As a part of preparing a strong defense for their clients, many lawyers will enlist the help of a private polygraph examiner to submit their clients to the test. The lawyer may wish to show proof that their client is telling the truth, as well as to confirm or deny results that a law enforcement polygraph examiner previously found. As a result, there is often tension between law enforcement examiners and private examiners. Each side may have trouble trusting the other’s results, but in truth, there are only “good” tests and “bad” tests. As long as the proper procedures are followed, the polygraph test results should be the same, no matter which licensed and experienced professional conducts the test.
Lawyers may also use polygraph test results to verify statements made by witnesses or others who will testify in a case. They can use the results to argue that the testimony should be allowed or that the witness should be impeached for providing false testimony.
Admissibility of Polygraph Test Results
Since there is no ruling from the Supreme Court on the matter yet, the admissibility of the results of these polygraph tests depends on the state. Some states, such as New York, Texas, Illinois, Pennsylvania, and the District of Columbia, find them completely inadmissible. In fact, New York and Texas forbid polygraph use for any employment or law enforcement context. In Massachusetts, polygraph results are not allowed to be entered as evidence; however, they can be used to support probable cause in order to obtain a search warrant.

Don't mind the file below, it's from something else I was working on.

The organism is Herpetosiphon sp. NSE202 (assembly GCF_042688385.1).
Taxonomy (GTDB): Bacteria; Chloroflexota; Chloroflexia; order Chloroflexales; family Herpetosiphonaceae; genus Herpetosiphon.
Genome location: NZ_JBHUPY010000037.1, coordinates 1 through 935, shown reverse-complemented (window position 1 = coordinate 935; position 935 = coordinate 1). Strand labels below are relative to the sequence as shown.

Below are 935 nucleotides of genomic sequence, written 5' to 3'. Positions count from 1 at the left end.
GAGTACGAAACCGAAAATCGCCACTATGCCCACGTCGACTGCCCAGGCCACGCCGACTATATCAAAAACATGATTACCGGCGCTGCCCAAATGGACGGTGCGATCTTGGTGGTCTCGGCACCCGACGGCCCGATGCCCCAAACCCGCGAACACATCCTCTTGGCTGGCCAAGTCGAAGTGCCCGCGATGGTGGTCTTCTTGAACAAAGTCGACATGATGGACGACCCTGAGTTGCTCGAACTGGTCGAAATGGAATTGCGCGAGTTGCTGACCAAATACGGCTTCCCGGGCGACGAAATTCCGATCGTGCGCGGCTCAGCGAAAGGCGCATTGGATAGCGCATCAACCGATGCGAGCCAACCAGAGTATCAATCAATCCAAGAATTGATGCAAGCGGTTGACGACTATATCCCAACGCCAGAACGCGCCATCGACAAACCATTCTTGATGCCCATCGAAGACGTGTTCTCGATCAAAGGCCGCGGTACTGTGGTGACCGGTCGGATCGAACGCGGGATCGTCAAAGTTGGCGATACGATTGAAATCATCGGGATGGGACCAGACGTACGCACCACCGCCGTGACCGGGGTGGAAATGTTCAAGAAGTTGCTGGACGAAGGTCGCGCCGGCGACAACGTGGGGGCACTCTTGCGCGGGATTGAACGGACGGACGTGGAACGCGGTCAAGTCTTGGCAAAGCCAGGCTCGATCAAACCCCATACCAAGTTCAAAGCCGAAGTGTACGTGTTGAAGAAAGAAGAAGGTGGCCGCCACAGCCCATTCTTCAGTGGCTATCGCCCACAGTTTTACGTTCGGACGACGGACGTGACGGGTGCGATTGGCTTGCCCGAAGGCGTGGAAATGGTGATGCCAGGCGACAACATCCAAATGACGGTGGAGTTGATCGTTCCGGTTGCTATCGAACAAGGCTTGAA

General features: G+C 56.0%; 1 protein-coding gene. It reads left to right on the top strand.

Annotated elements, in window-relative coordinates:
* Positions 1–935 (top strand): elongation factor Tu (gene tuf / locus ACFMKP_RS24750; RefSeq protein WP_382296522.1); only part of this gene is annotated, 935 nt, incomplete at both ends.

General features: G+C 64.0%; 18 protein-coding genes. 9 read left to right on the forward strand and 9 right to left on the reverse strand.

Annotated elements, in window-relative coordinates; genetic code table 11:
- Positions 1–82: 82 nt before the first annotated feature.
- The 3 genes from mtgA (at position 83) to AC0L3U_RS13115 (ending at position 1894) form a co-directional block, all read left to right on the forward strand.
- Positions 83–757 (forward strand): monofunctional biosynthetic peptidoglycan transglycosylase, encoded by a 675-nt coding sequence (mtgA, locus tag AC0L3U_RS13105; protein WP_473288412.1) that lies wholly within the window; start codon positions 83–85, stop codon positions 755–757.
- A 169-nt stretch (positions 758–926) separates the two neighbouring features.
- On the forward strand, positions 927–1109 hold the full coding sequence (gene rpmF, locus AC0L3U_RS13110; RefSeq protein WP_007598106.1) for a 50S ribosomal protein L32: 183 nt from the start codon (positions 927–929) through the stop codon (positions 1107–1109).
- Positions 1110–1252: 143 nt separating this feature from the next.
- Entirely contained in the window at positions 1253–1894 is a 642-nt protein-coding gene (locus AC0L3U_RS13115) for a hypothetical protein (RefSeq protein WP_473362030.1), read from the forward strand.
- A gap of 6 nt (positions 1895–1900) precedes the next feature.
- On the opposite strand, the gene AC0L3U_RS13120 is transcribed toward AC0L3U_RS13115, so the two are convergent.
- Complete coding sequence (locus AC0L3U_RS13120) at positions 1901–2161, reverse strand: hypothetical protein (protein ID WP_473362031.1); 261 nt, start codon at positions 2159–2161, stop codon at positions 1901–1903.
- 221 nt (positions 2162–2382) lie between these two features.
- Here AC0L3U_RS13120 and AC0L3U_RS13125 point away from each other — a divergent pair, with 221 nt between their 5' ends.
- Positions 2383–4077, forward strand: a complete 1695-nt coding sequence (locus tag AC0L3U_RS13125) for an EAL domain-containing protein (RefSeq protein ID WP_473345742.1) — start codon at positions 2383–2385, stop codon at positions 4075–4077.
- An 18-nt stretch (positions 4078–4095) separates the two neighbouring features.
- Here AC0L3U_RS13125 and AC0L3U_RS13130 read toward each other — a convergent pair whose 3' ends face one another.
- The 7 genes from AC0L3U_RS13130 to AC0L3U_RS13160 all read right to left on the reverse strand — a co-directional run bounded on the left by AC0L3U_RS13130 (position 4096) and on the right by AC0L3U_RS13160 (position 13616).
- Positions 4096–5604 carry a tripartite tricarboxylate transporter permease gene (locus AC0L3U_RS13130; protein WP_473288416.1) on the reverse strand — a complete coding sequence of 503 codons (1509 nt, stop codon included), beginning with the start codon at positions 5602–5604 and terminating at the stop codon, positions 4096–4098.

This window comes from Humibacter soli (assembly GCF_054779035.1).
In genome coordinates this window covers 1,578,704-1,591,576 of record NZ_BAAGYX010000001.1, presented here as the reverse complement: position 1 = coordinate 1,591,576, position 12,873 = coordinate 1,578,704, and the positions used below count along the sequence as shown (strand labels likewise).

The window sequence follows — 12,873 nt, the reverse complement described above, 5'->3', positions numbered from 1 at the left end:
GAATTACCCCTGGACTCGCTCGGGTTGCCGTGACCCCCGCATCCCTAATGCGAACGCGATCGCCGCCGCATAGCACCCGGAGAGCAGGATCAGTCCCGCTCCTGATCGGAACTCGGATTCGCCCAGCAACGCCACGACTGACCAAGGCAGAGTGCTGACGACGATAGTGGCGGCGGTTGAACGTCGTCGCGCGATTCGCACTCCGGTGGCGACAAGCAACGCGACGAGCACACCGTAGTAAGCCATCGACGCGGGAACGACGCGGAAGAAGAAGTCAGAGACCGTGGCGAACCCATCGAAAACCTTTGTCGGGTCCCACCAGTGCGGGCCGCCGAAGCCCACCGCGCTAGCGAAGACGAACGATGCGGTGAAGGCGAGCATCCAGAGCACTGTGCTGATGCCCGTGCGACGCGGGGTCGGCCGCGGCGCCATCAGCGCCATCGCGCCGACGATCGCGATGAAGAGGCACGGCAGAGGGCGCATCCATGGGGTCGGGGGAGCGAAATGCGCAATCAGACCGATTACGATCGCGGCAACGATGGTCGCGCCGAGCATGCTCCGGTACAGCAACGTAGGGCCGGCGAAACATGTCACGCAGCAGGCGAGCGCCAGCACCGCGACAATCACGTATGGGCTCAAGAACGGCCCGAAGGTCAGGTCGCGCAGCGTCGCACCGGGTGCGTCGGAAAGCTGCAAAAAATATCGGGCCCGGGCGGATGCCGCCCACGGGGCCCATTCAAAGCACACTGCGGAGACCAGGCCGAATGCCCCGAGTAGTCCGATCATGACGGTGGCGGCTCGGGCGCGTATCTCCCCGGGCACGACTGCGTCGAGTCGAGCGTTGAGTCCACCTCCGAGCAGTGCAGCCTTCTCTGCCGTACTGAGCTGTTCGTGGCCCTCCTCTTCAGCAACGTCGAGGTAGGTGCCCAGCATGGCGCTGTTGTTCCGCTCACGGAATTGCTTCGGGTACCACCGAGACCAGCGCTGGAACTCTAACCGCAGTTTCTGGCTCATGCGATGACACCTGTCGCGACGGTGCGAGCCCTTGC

In most other states, all parties (the defendant and the prosecutor) must agree to admit the polygraph test results as evidence before the exam is given, which is referred to as admission with “the stipulations of both parties.” Only in New Mexico is the evidence admitted the same way as other evidence, with the judge making the final decision.
As a result, they are very rarely used in the trial. However, they still play an important role since the results are often brought in for consideration in other parts of the process: pre-trial negotiations, plea bargaining, witness verification or impeachment, revocation hearings, and sentence recommendations.
As more and more studies come out with support for the modern polygraph test, the rules for admissibility of polygraph examinations are changing across the country. Also, many lawyers are using the exclusion of polygraph evidence at trial as a basis for appeal, and these cases are currently under review by appellate courts.